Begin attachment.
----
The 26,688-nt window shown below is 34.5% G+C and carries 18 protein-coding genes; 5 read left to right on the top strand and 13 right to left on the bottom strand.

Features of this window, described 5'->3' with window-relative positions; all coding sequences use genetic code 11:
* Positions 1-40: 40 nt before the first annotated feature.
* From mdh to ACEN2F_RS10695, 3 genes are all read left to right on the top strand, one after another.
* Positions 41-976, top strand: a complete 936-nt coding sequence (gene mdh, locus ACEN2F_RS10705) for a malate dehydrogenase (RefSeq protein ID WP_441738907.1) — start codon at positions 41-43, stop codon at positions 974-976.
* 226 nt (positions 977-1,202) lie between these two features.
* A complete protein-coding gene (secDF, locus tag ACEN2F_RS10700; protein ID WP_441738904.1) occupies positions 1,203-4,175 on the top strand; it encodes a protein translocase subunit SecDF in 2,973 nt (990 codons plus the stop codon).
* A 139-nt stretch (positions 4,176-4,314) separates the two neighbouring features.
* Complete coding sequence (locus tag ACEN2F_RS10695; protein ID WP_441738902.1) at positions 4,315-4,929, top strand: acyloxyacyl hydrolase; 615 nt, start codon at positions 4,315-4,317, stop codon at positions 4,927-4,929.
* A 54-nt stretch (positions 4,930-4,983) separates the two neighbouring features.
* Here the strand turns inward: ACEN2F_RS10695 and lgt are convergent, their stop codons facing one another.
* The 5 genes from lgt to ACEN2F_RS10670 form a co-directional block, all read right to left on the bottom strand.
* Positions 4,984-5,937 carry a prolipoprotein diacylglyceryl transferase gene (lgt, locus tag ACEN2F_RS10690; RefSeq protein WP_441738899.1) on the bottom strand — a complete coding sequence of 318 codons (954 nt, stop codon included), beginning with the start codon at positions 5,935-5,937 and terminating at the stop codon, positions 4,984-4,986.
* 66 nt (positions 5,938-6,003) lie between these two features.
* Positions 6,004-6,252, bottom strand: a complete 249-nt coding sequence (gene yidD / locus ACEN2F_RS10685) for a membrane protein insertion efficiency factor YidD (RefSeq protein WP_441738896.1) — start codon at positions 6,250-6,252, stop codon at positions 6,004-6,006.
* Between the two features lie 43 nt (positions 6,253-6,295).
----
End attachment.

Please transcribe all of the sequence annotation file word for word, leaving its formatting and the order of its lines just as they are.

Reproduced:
The 26,688-nt window shown below is 34.5% G+C and carries 18 protein-coding genes; 5 read left to right on the top strand and 13 right to left on the bottom strand.

Features of this window, described 5'->3' with window-relative positions; all coding sequences use genetic code 11:
* Positions 1-40: 40 nt before the first annotated feature.
* From mdh to ACEN2F_RS10695, 3 genes are all read left to right on the top strand, one after another.
* Positions 41-976, top strand: a complete 936-nt coding sequence (gene mdh, locus ACEN2F_RS10705) for a malate dehydrogenase (RefSeq protein ID WP_441738907.1) — start codon at positions 41-43, stop codon at positions 974-976.
* 226 nt (positions 977-1,202) lie between these two features.
* A complete protein-coding gene (secDF, locus tag ACEN2F_RS10700; protein ID WP_441738904.1) occupies positions 1,203-4,175 on the top strand; it encodes a protein translocase subunit SecDF in 2,973 nt (990 codons plus the stop codon).
* A 139-nt stretch (positions 4,176-4,314) separates the two neighbouring features.
* Complete coding sequence (locus tag ACEN2F_RS10695; protein ID WP_441738902.1) at positions 4,315-4,929, top strand: acyloxyacyl hydrolase; 615 nt, start codon at positions 4,315-4,317, stop codon at positions 4,927-4,929.
* A 54-nt stretch (positions 4,930-4,983) separates the two neighbouring features.
* Here the strand turns inward: ACEN2F_RS10695 and lgt are convergent, their stop codons facing one another.
* The 5 genes from lgt to ACEN2F_RS10670 form a co-directional block, all read right to left on the bottom strand.
* Positions 4,984-5,937 carry a prolipoprotein diacylglyceryl transferase gene (lgt, locus tag ACEN2F_RS10690; RefSeq protein WP_441738899.1) on the bottom strand — a complete coding sequence of 318 codons (954 nt, stop codon included), beginning with the start codon at positions 5,935-5,937 and terminating at the stop codon, positions 4,984-4,986.
* 66 nt (positions 5,938-6,003) lie between these two features.
* Positions 6,004-6,252, bottom strand: a complete 249-nt coding sequence (gene yidD / locus ACEN2F_RS10685) for a membrane protein insertion efficiency factor YidD (RefSeq protein WP_441738896.1) — start codon at positions 6,250-6,252, stop codon at positions 6,004-6,006.
* Between the two features lie 43 nt (positions 6,253-6,295).